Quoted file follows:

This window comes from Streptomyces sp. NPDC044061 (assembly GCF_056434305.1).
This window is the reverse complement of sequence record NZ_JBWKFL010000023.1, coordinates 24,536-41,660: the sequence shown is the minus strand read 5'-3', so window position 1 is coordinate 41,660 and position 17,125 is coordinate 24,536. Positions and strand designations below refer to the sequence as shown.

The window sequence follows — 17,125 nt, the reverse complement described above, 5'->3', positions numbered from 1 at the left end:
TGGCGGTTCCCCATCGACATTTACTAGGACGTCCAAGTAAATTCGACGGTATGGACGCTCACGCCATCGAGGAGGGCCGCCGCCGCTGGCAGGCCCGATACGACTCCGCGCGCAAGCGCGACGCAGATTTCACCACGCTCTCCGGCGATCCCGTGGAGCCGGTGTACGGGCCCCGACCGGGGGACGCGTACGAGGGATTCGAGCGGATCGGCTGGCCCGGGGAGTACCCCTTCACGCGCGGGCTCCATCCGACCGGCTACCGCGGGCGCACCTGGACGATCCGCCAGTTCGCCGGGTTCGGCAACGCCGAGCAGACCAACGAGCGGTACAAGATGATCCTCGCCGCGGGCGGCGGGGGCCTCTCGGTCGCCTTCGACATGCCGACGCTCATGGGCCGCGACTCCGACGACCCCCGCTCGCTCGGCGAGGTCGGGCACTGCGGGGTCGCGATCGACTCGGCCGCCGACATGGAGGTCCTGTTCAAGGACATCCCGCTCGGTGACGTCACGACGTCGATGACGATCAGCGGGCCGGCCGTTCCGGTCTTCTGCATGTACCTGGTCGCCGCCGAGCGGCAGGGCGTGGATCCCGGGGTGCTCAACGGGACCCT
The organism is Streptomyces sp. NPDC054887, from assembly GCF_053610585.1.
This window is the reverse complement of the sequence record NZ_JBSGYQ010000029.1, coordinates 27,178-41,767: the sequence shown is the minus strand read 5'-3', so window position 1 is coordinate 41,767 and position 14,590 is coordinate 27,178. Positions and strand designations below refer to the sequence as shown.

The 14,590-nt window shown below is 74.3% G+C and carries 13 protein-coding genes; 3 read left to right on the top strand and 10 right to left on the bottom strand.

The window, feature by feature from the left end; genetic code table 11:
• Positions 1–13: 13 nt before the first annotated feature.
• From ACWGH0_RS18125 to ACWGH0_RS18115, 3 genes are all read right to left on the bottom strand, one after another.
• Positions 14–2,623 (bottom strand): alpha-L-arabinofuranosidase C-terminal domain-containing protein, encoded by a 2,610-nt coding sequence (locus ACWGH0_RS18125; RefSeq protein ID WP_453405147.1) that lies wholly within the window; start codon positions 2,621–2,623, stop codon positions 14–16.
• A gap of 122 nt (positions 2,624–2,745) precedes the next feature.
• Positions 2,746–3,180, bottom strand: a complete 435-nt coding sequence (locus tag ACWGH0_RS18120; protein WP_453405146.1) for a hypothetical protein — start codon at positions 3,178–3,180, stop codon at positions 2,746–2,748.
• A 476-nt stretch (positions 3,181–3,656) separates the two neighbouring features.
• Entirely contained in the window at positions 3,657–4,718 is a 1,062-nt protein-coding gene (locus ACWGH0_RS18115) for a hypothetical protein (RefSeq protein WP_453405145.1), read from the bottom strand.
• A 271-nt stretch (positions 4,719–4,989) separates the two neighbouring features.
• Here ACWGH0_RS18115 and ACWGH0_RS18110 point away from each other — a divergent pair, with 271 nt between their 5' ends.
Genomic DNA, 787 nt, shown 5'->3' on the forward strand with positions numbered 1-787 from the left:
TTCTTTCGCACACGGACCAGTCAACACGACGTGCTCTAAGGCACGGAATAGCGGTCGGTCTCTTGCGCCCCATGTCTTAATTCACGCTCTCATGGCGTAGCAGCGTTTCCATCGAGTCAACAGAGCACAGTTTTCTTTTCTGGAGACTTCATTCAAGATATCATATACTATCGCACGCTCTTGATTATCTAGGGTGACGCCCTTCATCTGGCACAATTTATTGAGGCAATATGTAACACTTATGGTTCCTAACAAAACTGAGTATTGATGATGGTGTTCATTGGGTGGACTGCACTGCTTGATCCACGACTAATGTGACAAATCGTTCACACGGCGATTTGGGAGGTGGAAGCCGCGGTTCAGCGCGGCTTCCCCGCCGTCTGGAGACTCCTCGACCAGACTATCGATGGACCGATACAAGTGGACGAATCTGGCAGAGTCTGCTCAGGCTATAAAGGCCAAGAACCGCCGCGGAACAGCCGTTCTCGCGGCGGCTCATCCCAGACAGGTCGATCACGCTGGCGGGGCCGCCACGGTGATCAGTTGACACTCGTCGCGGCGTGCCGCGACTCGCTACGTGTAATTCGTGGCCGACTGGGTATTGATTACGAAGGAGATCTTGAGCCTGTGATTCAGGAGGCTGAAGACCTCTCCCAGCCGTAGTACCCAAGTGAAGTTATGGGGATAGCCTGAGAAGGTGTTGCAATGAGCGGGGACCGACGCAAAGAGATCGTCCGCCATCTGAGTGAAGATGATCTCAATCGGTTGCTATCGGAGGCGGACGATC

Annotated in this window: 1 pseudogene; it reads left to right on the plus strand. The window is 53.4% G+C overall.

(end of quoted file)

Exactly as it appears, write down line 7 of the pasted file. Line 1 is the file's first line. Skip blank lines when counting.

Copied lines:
The 14,590-nt window shown below is 74.3% G+C and carries 13 protein-coding genes; 3 read left to right on the top strand and 10 right to left on the bottom strand.